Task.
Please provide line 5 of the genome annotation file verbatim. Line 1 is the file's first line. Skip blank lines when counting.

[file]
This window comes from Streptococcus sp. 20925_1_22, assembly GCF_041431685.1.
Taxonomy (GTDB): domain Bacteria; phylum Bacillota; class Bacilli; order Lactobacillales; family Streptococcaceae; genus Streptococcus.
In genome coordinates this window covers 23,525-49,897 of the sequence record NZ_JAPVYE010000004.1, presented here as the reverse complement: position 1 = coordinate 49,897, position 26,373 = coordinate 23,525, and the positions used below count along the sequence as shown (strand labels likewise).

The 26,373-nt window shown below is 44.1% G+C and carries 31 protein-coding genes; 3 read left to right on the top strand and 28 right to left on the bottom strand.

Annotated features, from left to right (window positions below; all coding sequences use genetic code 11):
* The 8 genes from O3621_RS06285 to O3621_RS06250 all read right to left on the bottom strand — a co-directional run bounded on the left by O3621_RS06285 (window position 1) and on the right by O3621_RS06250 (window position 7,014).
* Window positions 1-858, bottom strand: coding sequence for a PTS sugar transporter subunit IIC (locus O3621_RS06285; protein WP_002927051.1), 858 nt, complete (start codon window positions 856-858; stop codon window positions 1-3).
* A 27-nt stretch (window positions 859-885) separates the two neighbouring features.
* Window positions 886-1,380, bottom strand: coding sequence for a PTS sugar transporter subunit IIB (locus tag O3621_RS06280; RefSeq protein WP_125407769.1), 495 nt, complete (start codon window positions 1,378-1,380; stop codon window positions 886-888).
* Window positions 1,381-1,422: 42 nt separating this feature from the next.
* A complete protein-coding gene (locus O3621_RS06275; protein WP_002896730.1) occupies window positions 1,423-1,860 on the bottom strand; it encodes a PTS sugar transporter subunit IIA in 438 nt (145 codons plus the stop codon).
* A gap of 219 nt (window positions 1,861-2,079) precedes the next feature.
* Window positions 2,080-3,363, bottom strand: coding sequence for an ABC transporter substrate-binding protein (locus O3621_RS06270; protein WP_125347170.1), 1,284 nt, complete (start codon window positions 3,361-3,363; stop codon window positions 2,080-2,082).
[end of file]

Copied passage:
Annotated features, from left to right (window positions below; all coding sequences use genetic code 11):